Fertility, Family Policy and Welfare Regimes
Keywords:Fertility, Family policy, Preferences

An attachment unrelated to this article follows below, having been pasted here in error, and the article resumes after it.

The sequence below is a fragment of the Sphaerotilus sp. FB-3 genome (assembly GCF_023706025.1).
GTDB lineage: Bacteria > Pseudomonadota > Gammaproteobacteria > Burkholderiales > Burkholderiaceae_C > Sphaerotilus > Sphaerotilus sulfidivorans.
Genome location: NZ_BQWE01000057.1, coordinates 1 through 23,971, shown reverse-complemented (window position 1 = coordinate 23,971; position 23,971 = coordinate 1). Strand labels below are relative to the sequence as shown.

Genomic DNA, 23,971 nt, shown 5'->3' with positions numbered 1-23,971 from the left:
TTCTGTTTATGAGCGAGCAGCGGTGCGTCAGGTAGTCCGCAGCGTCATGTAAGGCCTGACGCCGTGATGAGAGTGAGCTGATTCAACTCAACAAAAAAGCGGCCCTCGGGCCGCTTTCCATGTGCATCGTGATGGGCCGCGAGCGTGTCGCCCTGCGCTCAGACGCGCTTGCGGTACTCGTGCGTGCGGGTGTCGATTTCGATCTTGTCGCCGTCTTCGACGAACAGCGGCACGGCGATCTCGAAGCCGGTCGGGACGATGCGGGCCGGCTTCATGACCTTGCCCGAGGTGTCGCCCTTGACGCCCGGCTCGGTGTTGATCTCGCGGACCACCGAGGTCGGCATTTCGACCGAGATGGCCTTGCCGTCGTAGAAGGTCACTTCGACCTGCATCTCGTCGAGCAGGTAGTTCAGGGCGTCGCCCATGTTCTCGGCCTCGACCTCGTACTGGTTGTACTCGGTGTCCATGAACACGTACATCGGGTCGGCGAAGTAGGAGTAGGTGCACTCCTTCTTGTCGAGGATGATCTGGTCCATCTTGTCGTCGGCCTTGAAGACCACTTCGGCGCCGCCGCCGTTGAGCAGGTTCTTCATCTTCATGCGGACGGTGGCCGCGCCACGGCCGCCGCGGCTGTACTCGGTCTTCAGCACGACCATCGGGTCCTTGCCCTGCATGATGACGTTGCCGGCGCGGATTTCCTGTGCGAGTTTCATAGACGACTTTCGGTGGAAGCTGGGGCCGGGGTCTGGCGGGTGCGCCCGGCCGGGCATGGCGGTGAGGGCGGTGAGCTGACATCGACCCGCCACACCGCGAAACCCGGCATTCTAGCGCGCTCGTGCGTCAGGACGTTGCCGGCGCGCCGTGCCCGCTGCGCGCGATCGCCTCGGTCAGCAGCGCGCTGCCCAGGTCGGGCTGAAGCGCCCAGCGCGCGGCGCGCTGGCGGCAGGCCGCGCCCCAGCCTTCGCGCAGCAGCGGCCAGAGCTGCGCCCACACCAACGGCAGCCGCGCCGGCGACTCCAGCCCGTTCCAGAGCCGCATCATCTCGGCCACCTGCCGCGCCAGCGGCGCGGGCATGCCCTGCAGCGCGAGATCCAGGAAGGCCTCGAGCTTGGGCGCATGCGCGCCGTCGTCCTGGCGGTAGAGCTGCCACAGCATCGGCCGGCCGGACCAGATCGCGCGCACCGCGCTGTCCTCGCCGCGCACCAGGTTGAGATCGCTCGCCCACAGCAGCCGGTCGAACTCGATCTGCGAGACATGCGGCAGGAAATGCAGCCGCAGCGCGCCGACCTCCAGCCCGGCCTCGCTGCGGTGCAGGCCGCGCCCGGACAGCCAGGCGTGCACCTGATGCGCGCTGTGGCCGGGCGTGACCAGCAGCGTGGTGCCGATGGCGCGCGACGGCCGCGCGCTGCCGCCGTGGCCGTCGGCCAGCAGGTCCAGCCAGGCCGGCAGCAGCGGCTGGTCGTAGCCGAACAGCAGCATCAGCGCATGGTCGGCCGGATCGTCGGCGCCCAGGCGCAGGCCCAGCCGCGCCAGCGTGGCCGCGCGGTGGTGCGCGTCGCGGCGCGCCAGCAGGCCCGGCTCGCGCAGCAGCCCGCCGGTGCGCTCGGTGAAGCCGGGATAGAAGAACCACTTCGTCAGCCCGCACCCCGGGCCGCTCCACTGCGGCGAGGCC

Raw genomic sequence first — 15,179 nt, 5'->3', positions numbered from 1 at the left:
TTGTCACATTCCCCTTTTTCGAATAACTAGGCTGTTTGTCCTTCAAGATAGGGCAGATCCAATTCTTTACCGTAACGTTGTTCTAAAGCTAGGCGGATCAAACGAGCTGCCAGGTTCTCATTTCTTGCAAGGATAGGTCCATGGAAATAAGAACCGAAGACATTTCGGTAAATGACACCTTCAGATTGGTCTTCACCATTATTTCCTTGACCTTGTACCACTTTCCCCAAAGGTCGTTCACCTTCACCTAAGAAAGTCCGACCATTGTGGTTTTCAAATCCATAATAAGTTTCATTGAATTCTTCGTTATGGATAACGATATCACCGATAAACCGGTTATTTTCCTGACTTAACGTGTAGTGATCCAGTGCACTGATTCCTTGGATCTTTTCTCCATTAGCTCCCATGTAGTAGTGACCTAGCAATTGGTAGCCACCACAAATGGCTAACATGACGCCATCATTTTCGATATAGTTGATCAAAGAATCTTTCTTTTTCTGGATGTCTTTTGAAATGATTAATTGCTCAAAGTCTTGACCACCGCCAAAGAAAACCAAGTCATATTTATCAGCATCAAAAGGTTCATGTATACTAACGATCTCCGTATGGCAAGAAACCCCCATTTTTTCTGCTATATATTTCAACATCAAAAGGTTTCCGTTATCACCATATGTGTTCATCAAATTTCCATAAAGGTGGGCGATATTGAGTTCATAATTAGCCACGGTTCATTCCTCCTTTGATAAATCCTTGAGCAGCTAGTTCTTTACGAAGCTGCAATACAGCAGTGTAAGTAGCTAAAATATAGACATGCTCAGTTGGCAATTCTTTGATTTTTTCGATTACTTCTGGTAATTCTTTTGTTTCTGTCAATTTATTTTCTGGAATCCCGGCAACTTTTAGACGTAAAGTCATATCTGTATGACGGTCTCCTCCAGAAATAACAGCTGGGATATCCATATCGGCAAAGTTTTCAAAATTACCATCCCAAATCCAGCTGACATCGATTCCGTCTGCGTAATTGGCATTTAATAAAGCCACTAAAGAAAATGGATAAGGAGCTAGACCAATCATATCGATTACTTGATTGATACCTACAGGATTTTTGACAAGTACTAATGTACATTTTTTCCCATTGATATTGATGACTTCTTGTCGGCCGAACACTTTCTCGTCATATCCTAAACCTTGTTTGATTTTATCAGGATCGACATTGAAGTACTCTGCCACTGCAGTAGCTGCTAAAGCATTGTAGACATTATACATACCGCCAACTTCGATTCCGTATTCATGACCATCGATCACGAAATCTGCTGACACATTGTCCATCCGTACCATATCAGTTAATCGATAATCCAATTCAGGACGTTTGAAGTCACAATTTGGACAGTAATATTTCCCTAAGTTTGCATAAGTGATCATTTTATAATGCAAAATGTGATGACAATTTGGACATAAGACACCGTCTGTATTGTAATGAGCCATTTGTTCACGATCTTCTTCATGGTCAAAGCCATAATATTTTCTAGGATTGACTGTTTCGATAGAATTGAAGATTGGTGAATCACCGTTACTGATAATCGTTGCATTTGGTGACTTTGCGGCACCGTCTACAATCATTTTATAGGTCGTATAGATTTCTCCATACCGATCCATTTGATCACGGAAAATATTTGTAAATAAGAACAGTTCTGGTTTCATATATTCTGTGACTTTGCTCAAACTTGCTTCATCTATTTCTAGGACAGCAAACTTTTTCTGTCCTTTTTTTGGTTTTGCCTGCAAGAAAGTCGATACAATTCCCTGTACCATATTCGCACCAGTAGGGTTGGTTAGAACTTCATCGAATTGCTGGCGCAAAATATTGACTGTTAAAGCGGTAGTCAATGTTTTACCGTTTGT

AbstractThis paper is inspired by the many similarities between gendered welfare state research and demographic research on the determinants of fertility. The first part of the paper discusses some of the theories on childbearing in the light of the gendered welfare state theory. One important similarity between these two genres is that when work-life choices are studied, the emphasis is on policies which enable women to reconcile employment and family. Support for informal care is accordingly treated as having a negative influence on work-life compatibility, and women are moreover assumed to have homogeneous preferences, i.e., they are supposed to want to combine work and family. However, such an approach does not pay sufficient attention to informal care and to heterogeneity among women, either when it comes to preferences or to behaviour. To address these gaps, in the second part of the paper a new framework to analyse women’s work-life choices is developed. The suggested framework gives considerable attention to the way in which formal as well as informal care is supported or enforced in different welfare states and the consequences such support has on women’s decision making. Moreover, heterogeneity among women is emphasised, both in preferences and when it comes to behaviour. The central argument is that women’s heterogeneous preferences transform differently to different lifestyle career strategies (with regard to employment and childbearing) in different welfare state settings, as each lifestyle strategy is encouraged or discouraged by family policy to differing degrees. Hence, the number of women who choose a particular strategy, as well as the level of fertility, varies between the welfare states. In addition, household resources are assumed to influence the choices that are being made. The argument that is put forward is illustrated with recent data on family policy, women’s employment patterns and fertility in the social-democratic (Denmark, Finland, Norway, Sweden), conservative (Austria, Belgium, France, Germany, Greece, Italy, the Netherlands, Portugal, Spain) and liberal welfare states (Australia, Canada, Ireland, the UK, the USA). Moreover, a reinterpretation of the findings on the relationship between family policy, female employment and fertility is provided in the light of the framework outlined.
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